St. Patrick High Drama Class Brings Musical Online

Story by Chiara Zussino, Photos by Patrick Chondon

It’s offishial, nothing can stop the Grade 12 drama class at St. Patrick High School from putting on a production—not even a pandemic. This year, the graduating class presented The Rainbow Fish Musical. Under normal circumstances, the public would be invited to the Selkirk Auditorium to watch the play live. However, due to current coronavirus restrictions, this was not possible, so the students and their teachers, Patricia Del Paggio and Julie Beach, were forced to innovate. 

With the help of Westfort Productions, 1sland Productions, and Chondon Photography, the drama class was able to bring their vision to life through a video recording—one that Del Paggio says made use of “flawless photography, editing, and melding of student’s voices on top of the video.” There were some scares along the way, especially around Christmas when the provincial stay at home order came into effect and schools were awaiting direction from the province. When asked why they still chose to go forward with the production, Beach explains that “when the students start drama in Grade 10 they build toward this production. It is something that we do every year. Even though we are in a pandemic, we knew that the kids have been looking forward to this and knew that the show had to safely go on.”

As for how the play was selected, Del Paggio revealed that her daughter had read The Rainbow Fish in her Grade 1 class, and after talking it over with Beach, they knew that they had to convince their Grade 12s that this was the play to do this year. The students were on board and felt that the play was extremely fitting, given the current global climate. As student-director Julia Buchan says, “we [Grade 12 drama students] think the message behind the story will not only resonate with children, but with adults as well, now, more than ever before. We must ‘be kind to one another and give back to those around us, it’s a feeling like no other.’”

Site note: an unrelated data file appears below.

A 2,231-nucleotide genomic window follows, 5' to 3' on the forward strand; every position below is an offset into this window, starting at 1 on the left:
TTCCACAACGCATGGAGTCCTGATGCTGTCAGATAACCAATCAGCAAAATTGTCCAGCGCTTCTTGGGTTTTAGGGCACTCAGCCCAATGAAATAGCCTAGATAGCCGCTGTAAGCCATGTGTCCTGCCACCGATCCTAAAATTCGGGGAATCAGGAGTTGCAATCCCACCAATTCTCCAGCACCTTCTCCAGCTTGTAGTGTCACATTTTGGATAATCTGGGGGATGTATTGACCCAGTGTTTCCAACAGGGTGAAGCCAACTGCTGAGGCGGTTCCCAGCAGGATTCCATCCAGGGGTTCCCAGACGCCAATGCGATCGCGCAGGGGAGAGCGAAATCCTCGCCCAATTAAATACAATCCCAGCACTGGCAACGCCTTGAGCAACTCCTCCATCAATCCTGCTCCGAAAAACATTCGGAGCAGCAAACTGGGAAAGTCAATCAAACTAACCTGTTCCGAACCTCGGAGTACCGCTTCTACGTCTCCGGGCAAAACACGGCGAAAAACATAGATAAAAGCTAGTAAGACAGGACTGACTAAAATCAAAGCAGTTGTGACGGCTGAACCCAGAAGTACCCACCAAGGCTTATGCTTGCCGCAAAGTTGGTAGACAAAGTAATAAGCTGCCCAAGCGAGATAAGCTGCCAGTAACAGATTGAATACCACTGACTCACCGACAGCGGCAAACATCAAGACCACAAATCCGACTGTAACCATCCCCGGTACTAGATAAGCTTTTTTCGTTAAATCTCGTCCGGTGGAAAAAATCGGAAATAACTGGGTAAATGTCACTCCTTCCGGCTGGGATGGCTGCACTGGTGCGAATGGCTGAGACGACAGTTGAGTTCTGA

Leads Payton O’Hare (Little Fish) and Ethan Middleton (Rainbow Fish) say there were a number of obstacles to putting on a musical during COVID-19. O’Hare sheds light on her personal journey with her character, explaining that her biggest challenge with this role was the singing. “Before this musical, I had never sung in front of anyone before […]. Along with wearing masks, it was very challenging to catch my breath while performing,” she says. “However, I tried to emulate Little Fish’s attitude by being courageous and bringing my best self to the stage.”

Middleton adds that “COVID restrictions were a huge challenge during the staging of the production. Whether it was trying to learn the dance numbers online or the small amount of days [16] we had in-class to prepare, there was always a challenge that presented itself. Without the amazing group of actors, directors and teachers we had, I don’t know if we would’ve been able to pull it together.”

As the Rainbow Fish learns in the play, “You’ve got to give a little more to get a little more.” This year, the Grade 12 drama students have given it their all to put on a production that unravels a beautiful truth during these times—that we must give fully to others in order to feel that love in return.

The Rainbow Fish Musical is currently available to the public and can be found online

through St. Patrick High School’s Facebook page (@St.PatrickHigh) and their YouTube channel.